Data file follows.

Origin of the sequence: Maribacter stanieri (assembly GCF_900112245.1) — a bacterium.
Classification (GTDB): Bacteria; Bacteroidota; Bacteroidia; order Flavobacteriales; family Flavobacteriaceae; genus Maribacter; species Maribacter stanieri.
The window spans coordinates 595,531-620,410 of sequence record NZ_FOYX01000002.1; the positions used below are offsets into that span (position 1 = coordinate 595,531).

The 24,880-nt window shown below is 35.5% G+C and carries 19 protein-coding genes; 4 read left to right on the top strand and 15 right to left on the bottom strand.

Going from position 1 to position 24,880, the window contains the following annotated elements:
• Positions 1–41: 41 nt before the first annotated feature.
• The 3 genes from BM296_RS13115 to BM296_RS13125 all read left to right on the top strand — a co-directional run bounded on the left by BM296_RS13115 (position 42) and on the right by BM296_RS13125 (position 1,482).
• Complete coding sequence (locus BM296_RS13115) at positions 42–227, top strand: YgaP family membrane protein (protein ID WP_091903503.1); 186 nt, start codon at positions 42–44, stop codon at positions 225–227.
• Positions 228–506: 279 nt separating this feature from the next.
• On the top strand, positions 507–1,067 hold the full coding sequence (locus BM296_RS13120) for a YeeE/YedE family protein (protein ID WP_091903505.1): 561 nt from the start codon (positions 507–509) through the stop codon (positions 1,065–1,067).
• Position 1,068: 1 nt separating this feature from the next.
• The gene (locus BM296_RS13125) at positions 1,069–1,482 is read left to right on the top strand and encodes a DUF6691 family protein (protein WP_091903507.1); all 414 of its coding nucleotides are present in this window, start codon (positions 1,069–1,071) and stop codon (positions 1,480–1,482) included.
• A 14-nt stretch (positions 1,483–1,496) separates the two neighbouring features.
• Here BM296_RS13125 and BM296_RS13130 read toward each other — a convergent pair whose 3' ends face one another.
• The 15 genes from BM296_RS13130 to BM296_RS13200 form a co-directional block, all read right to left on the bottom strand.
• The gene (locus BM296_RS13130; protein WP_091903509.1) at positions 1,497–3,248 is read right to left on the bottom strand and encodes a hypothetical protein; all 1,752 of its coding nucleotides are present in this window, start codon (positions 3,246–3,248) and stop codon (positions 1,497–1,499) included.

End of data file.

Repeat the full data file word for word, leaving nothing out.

Origin of the sequence: Maribacter stanieri (assembly GCF_900112245.1) — a bacterium.
Classification (GTDB): Bacteria; Bacteroidota; Bacteroidia; order Flavobacteriales; family Flavobacteriaceae; genus Maribacter; species Maribacter stanieri.
The window spans coordinates 595,531-620,410 of sequence record NZ_FOYX01000002.1; the positions used below are offsets into that span (position 1 = coordinate 595,531).

The 24,880-nt window shown below is 35.5% G+C and carries 19 protein-coding genes; 4 read left to right on the top strand and 15 right to left on the bottom strand.

Going from position 1 to position 24,880, the window contains the following annotated elements:
• Positions 1–41: 41 nt before the first annotated feature.
• The 3 genes from BM296_RS13115 to BM296_RS13125 all read left to right on the top strand — a co-directional run bounded on the left by BM296_RS13115 (position 42) and on the right by BM296_RS13125 (position 1,482).
• Complete coding sequence (locus BM296_RS13115) at positions 42–227, top strand: YgaP family membrane protein (protein ID WP_091903503.1); 186 nt, start codon at positions 42–44, stop codon at positions 225–227.
• Positions 228–506: 279 nt separating this feature from the next.
• On the top strand, positions 507–1,067 hold the full coding sequence (locus BM296_RS13120) for a YeeE/YedE family protein (protein ID WP_091903505.1): 561 nt from the start codon (positions 507–509) through the stop codon (positions 1,065–1,067).
• Position 1,068: 1 nt separating this feature from the next.
• The gene (locus BM296_RS13125) at positions 1,069–1,482 is read left to right on the top strand and encodes a DUF6691 family protein (protein WP_091903507.1); all 414 of its coding nucleotides are present in this window, start codon (positions 1,069–1,071) and stop codon (positions 1,480–1,482) included.
• A 14-nt stretch (positions 1,483–1,496) separates the two neighbouring features.
• Here BM296_RS13125 and BM296_RS13130 read toward each other — a convergent pair whose 3' ends face one another.
• The 15 genes from BM296_RS13130 to BM296_RS13200 form a co-directional block, all read right to left on the bottom strand.
• The gene (locus BM296_RS13130; protein WP_091903509.1) at positions 1,497–3,248 is read right to left on the bottom strand and encodes a hypothetical protein; all 1,752 of its coding nucleotides are present in this window, start codon (positions 3,246–3,248) and stop codon (positions 1,497–1,499) included.